Nha Trang

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December, 2009

Known as Vietnam’s beach resort metropolis, I was expecting to find the Vietnamese version of Phuket when my overnight train rolled in from the Beach in Nha Trang Vietnamcountryside. While I was partially correct, Nha Trang is actually far more laid back than it’s expat-fueled Thai counterpart.

Set on expansive Nha Trang Bay, the beach was far wider and nicer than I had anticipated, and the amount of beachfront development wasn’t completely overwhelming. Sure, there are uber-luxury resorts ($500+/night) and the world’s longest cablecar extending over the Bay to an offshore island, but there are still stretches of sand that are moderately undeveloped and devoid of the lawnchair and jet ski phenomena that litters most Southeast Asian beaches. While the oceanfront resorts are understandably more expensive, a two block walk back from the beach drops the prices from a couple hundred dollars to about ten bucks a night. Definitely worth the walk. I spent three days here shacked up at My LongIslands off of Nha Trang Vietnam guesthouse, a clean establishment run by a very friendly local woman who throws in some killer omelets and coffee each morning free of charge.

With the downtown area playing host to the usual collection of simple cafes, standard souvenir shops, and Western style restaurants, the real action in Nha Trang (aside from the beach), lies in all of the islands just offshore. Accessible by a short boat ride (or again, the world’s longest cable car!), spots such as Bamboo Island provide a wide range of accommodation and lazy beaches meant for strolling in the sun. There are even incredibly curious looking “glass bottom boats”, which are little more than handwoven tea-cups with plastic bottoms that cater to the aquatically challenged.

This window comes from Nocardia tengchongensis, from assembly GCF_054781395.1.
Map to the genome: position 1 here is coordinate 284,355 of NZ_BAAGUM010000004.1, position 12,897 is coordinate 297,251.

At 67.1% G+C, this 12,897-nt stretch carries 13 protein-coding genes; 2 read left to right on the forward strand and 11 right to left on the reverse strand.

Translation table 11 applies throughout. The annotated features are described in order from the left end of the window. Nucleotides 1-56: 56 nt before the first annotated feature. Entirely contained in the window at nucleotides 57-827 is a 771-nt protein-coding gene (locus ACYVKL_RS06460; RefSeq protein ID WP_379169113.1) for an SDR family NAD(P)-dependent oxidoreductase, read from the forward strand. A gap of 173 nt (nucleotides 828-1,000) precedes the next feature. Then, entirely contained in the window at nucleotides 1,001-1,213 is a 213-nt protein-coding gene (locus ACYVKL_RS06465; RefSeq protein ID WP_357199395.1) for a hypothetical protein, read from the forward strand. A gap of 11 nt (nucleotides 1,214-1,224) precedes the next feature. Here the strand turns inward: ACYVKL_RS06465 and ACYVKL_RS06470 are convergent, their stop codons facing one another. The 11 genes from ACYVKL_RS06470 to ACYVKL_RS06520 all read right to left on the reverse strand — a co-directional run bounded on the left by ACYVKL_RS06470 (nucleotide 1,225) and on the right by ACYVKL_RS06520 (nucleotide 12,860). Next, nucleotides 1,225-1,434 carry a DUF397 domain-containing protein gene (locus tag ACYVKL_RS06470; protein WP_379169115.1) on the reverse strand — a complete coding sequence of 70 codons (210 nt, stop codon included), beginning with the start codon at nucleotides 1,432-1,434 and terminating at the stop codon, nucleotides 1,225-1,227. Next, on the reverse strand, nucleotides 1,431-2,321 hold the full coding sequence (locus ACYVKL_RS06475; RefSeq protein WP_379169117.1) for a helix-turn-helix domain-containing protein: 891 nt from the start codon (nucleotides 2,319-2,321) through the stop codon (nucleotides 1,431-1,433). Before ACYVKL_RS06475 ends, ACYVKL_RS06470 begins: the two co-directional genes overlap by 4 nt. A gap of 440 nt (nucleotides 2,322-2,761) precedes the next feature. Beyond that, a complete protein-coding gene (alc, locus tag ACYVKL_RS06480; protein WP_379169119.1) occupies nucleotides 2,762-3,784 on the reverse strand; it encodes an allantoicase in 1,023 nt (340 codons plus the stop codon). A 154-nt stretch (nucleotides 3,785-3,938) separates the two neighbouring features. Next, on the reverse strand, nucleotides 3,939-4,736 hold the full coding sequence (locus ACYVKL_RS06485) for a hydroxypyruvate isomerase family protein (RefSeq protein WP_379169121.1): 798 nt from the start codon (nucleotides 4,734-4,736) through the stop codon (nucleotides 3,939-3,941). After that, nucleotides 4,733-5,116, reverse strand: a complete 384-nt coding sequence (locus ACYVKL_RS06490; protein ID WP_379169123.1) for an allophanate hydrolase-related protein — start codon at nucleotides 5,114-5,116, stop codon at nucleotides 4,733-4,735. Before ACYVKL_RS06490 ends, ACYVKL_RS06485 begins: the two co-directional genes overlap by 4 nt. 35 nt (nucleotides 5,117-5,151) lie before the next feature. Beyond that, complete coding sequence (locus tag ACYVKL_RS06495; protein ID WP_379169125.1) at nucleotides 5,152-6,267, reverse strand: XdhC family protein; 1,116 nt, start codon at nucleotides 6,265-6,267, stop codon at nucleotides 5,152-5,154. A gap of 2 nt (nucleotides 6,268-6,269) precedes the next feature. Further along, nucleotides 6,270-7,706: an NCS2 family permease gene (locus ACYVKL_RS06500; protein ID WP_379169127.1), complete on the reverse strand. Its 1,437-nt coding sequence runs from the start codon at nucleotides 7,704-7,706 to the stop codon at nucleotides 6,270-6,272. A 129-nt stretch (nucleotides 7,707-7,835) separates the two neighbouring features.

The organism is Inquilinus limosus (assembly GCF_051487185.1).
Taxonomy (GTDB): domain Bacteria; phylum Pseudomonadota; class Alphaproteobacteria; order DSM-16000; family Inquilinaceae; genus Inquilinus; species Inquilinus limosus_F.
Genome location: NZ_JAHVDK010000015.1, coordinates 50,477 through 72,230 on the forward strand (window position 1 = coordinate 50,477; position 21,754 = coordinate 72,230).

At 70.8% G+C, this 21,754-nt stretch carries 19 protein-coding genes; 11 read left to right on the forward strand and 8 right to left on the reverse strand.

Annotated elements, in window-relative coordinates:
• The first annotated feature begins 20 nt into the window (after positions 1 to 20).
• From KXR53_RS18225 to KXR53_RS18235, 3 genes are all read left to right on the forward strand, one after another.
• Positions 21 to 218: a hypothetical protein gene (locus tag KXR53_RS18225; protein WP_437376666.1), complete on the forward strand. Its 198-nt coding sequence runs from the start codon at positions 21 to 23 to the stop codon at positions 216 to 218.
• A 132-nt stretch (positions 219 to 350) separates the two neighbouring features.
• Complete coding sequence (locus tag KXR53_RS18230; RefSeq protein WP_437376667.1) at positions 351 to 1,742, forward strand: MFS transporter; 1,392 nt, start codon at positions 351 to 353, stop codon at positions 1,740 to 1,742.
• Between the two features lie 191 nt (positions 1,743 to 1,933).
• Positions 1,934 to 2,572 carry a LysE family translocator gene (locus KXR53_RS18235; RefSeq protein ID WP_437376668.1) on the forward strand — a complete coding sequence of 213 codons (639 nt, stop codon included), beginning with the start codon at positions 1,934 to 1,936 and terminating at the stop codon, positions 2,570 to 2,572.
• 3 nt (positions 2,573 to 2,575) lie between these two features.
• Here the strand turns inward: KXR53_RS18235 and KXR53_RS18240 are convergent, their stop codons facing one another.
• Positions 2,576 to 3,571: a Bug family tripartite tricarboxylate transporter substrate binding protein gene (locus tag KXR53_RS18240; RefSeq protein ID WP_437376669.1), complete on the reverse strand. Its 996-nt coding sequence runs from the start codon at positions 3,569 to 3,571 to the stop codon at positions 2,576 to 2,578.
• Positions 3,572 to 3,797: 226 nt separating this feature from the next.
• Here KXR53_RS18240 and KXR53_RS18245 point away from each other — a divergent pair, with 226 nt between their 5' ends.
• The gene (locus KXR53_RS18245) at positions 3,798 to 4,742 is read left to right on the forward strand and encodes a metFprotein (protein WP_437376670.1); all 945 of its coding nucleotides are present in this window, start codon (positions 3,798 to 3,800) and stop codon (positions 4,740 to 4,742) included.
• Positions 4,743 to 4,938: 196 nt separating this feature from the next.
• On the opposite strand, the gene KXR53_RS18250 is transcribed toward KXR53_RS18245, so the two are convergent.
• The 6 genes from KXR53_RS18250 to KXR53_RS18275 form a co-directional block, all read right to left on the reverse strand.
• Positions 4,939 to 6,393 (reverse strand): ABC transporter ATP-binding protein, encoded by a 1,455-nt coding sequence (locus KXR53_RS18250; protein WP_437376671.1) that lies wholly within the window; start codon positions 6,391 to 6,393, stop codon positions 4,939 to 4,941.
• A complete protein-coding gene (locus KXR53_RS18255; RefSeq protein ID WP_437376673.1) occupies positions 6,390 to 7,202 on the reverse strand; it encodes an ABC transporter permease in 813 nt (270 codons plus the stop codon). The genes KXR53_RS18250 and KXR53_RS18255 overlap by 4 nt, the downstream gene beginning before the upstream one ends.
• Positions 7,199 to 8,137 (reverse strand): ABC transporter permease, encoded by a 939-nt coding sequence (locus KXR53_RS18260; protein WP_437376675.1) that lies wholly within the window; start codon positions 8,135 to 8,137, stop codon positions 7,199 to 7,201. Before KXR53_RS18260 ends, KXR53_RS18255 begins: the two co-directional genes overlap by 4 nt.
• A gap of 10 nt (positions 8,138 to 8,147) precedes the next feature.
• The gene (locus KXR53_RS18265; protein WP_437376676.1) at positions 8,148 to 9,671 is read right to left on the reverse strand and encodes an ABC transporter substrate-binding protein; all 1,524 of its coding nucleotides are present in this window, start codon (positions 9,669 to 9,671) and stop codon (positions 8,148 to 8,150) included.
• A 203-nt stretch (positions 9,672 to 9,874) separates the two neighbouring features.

Islands off of Nha Trang VietnamThanks, but if I’m going to go out on the water, I’d rather be under it with a tank on my back (Dive Vietnam). Taking advantage of the absurdly cheap price for scuba diving, a group of 4 of us was able to charter a private dive boat for two dives, with breakfast and lunch included, for a whopping $35/each. The price aside, we lucked out in that conditions during the winter months are supposed to be pretty poor for visibility, but we managed a small window of clean conditions that allowed for fantastic diving. My favorite part about the entire experience as that–in true Southeast Asian fashion–we were not required to sign any paperwork, or even show a certification card, wholly accepting personal responsibility for whatever may happen. God I love Asia. The highlight probably came when we were winding our way through tight sea caves about 60 ft. down, eating raw mollusks underwater that the divemaster had smashed open with another rock. For anyone who doesn’t dive, this is definitely not an experience you would findScuba Dive Nha Trang Vietnam diving in “Westernized (read: litigious) nations”. At the bountiful meal of traditional Vietnamese fare back at the shop afterwards, the dive instructor and owner conversed with us about the numerous differences and struggles between the north and south Vietnamese people. He lambasted the political Socialaist system in place, spelling out in detail how the military extorts bribes from the people and basic civil liberties are few and far between. It was a difficult, eye-opening conversation into the darker side of Communism.

While the beaches are beautiful, the islands alluring, and the activities aplenty, Nha Trang is not a place for people on a tight budget. Prices on seemingly everything, especially activities and taxis, are wildly inflated to prices that resemble those of a true beach resort complex, as opposed to simply a city by the sand. Overall opinion: A place where you can spend an enjoyable couple of days, but I wouldn’t want to simply get stuck in this southern beach haven.

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